Despite all of her hardships, all of her struggles, all of the things she will face as she grows and has to overcome new challenges and issues, Charlotte is one of the happiest people I have ever met. Her goal in life? To make us smile and laugh. All the time. For real (to steal a phrase from her).

I went through hell with her. Emotionally, physically, every kind of -ally you can think of. I was there. Gripped on for dear life. Looking back, I know I was depressed during my pregnancy with her. Weighed down with an unresolved postpartum depression from my first pregnancy. Cleft defects often happen within the first 6-8 weeks of pregnancy. Before I even knew I was pregnant our angel was already awaiting us with a huge surprise all her own.

Where am I going with all of this?

I’m filling you in on how hard it is to be a NICU parent of a premature baby. What kind of challenges we face. How it doesn’t all end when we step out of the sterile nursery where our children spent their first days, months, or possibly year. We worry when things come up – anything – about it being related to something that happened at birth – is this because of such and such? She’s got a cold. How will this affect her airway? Should I let her sleep on her back if she’s so congested? What if she stops breathing? And so the monster is fed.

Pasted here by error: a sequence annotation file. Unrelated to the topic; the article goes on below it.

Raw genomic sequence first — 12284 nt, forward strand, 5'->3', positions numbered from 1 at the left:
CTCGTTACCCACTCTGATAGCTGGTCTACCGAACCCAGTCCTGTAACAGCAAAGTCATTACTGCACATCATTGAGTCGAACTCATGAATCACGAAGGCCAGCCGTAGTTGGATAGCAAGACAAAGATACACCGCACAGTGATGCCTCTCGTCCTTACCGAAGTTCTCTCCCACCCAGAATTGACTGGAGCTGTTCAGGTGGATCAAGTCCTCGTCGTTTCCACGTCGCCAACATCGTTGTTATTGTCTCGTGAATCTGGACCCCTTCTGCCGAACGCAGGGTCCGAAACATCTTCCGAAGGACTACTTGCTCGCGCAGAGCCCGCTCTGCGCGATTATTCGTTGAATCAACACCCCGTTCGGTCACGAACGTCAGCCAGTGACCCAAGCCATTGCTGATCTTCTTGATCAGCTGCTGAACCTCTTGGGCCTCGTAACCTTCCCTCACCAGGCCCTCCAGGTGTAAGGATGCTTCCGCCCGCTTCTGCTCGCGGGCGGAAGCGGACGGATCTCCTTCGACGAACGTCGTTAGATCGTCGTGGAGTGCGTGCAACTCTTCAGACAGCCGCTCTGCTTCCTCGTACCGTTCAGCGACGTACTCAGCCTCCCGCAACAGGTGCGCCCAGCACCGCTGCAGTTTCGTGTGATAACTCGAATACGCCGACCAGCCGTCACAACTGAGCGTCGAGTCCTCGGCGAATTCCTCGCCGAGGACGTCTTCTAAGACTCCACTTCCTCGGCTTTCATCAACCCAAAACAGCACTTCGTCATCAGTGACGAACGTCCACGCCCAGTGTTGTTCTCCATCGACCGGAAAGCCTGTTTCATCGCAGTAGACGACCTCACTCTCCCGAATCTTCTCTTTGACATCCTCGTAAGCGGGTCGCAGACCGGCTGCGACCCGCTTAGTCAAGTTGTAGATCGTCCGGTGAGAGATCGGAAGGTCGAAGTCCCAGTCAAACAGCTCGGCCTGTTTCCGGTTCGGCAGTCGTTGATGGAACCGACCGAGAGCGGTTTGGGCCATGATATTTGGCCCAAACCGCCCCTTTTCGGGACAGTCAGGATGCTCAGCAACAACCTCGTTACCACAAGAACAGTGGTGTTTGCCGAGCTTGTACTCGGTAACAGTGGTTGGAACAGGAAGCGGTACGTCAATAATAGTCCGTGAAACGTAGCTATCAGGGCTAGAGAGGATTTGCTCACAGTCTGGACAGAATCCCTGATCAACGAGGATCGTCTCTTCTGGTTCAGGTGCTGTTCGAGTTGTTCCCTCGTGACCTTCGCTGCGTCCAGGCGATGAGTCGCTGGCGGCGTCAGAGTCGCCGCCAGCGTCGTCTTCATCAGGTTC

But on the flip side I am truly amazed at how often I manage to deny the monster his food. How often I am able to keep a cool head and maneuver my way around the big issues. I remember time B.C. (Before Charlotte). I would watch shows filled with parents of special needs kids. Amazed I would wonder where on earth they found the emotional stamina to wake up in the morning and face another day knowing the challenges that lay in store. But they did and I do. I look forward to her giggles. I look forward to her playful eyes, her hugs, her kisses, her tantrums, her excited babbling when her bus is about to arrive. And sometimes I want to cry. But mostly I want to rejoice. God has gifted me a perfect Angel and one day, in HIS time, I will understand her perfectly.